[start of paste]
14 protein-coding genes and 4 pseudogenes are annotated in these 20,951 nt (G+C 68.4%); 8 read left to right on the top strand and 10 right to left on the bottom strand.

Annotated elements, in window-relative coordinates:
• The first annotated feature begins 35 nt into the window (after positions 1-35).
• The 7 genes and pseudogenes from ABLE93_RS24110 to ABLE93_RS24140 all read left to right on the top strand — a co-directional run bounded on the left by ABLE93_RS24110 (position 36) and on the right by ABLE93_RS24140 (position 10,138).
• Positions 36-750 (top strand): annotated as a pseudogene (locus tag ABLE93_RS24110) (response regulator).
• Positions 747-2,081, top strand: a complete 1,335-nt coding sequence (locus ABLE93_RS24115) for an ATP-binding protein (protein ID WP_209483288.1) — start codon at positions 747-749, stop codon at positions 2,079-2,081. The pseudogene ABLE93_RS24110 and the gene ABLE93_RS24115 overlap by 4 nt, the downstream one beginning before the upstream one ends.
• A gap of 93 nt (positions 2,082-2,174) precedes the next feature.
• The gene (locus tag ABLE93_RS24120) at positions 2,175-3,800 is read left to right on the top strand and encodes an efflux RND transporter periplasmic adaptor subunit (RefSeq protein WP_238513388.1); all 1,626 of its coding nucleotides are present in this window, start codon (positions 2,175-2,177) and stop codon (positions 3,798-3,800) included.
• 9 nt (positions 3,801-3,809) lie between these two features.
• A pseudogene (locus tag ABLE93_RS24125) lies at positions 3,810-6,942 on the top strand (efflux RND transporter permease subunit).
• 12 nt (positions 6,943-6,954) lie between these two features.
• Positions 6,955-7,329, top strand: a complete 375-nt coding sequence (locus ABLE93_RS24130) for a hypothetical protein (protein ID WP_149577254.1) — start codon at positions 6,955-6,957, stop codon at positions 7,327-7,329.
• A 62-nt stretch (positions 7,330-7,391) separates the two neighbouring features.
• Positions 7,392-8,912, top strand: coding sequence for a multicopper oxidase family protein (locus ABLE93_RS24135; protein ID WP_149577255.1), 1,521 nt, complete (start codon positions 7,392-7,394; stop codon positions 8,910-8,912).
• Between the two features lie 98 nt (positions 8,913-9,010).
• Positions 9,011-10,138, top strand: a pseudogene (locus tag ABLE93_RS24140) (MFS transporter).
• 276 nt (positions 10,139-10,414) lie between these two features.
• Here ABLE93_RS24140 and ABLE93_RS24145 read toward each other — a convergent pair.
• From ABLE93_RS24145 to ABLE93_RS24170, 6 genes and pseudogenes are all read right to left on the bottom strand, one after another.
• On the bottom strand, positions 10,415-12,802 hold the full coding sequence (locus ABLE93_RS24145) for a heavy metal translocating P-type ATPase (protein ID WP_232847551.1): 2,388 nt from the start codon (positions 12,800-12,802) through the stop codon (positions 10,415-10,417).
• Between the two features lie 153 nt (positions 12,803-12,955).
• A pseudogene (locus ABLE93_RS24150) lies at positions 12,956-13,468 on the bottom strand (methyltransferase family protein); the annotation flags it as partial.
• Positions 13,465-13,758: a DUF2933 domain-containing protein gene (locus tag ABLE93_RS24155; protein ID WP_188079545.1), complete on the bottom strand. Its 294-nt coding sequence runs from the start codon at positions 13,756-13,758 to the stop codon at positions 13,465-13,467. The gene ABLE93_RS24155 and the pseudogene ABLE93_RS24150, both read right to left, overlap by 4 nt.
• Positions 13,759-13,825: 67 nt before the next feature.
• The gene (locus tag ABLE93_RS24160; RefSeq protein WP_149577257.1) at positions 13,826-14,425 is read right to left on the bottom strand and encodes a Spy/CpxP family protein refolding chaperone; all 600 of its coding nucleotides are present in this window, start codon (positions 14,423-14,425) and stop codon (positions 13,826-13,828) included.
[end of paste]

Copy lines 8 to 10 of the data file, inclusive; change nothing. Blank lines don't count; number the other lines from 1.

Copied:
• The gene (locus tag ABLE93_RS24120) at positions 2,175-3,800 is read left to right on the top strand and encodes an efflux RND transporter periplasmic adaptor subunit (RefSeq protein WP_238513388.1); all 1,626 of its coding nucleotides are present in this window, start codon (positions 2,175-2,177) and stop codon (positions 3,798-3,800) included.
• 9 nt (positions 3,801-3,809) lie between these two features.
• A pseudogene (locus tag ABLE93_RS24125) lies at positions 3,810-6,942 on the top strand (efflux RND transporter permease subunit).